InstitutionalNews

CASA presents input on federal budget

International student accessibility to co-op terms and graduate program granting among budget asks

Accessibility and affordability of post-secondary education in Canada are being considered by the federal government through a pre-budget submission by the Canadian Alliance of Student Associations (CASA).

CASA, the Canadian federal advocacy group for student unions’, has filed a pre-budget submission document outlining their priorities. Every year the federal government puts out a call to stakeholders, like CASA, asking what they would like to see in the budget. 

University of Alberta Students’ Union vice-president (external) and CASA chair Adam Brown said organizations like CASA are asked to submit these types of requests months before a federal budget.

“Governments then see if they can figure [those] asks into a budget or… if it fits with a government’s mandate,” he said. 

CASA decides what to put in their budget submissions through consultation with all of its member student associations.

The document highlights four major recommendations, including for the federal government to:

  • remove the requirement for international students to need a work permit to pursue non-mandatory co-op opportunities;
  • create an upfront, non-repayable Canada Student Grant for graduate students; 
  • create a new stream of funding for those on parental leave through the Repayment Assistance Plan; and
  • reduce financial barriers to apprenticeships by expanding the Apprenticeship Incentive Grant to cover all years of study.

According to Brown, two of the pre-budget recommendations directly apply to U of A students. For him, these include making graduate studies more affordable through upfront granting and ensuring international students can participate in optional co-op terms without requiring a work permit.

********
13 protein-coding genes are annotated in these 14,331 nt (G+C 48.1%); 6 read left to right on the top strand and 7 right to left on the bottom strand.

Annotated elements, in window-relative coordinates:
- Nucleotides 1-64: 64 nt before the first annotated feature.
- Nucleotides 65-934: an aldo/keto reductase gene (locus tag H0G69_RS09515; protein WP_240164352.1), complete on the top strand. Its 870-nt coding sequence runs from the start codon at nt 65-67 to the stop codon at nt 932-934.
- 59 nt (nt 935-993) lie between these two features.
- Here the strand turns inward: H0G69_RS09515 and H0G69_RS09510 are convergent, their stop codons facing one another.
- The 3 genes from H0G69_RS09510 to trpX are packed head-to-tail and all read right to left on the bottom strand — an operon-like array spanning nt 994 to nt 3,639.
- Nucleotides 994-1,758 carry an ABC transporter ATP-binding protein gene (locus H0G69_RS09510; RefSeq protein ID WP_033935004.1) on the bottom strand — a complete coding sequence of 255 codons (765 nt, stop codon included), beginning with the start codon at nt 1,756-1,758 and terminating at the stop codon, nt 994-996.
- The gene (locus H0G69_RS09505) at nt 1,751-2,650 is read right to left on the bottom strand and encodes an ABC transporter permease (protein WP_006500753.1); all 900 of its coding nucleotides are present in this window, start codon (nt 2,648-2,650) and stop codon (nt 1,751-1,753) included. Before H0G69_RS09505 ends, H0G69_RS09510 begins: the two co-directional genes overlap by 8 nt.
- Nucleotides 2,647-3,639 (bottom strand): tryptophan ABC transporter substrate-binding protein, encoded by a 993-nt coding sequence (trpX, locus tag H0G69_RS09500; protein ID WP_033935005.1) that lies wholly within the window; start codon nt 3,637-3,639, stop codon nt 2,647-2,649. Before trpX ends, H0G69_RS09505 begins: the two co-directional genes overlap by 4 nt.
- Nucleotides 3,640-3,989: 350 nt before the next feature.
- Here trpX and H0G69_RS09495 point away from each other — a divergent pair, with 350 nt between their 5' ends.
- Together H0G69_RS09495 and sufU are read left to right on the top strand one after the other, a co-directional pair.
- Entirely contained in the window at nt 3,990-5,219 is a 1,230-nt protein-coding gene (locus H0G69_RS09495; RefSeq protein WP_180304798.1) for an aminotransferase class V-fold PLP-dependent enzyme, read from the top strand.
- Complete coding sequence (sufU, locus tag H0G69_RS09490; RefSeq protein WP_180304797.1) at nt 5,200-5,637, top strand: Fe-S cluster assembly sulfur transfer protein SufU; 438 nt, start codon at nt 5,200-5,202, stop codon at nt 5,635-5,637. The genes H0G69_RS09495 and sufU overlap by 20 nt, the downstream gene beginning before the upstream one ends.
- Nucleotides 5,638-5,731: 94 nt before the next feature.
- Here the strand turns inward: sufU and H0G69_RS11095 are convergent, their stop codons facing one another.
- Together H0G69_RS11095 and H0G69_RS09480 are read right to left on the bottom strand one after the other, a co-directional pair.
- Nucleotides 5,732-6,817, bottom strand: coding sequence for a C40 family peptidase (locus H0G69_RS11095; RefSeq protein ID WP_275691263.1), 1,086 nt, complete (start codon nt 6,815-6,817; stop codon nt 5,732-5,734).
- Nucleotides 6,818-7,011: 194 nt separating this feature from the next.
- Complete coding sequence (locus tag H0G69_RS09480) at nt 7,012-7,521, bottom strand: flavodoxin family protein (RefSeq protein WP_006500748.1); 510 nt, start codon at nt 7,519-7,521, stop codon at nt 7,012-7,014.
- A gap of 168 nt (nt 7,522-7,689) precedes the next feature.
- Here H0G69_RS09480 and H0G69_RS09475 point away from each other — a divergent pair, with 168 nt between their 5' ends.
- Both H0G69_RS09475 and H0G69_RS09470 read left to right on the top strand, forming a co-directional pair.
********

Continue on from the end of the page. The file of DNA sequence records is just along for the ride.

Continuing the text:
Asking about international permits again “frustrating” for Brown

Brown said international students often apply for co-op and then have to wait an average of three months to receive their work permit. Within that time they may have received the placement, but not be able to accept it.

He added that it is “frustrating” for him and CASA to have to push for this change in federal regulation again. 

“We have been talking about this ask for a few years now,” Brown said. “Every Member of Parliament we talk to about it says, yes, it is a good idea… but nobody has done anything about it.”

Brown “hopeful” about CASA asks

For Brown, this pre-budget submission is different than in years prior because the government has put the call out for budget asks despite that the budget will occur after the election.

“Whoever wins the election, will get all the submissions,” Brown said. “It will be up to them to decide what to do with them.”

Despite this, Brown said he remains “hopeful” the asks will be considered. Last year, he said the federal government incorporated a majority of CASA’s asks into the budget.

“Last year our federal pre-budget submission was really successful,” Brown said. “The federal budget was amazing for us last year.”

Adam Lachacz

Adam Lachacz is the 2019-20 News Editor at The Gateway and previous Staff Reporter from 2018-19. He is a fourth-year student studying history and political science. While working for The Gateway he continues the tradition of turning coffee into copy.

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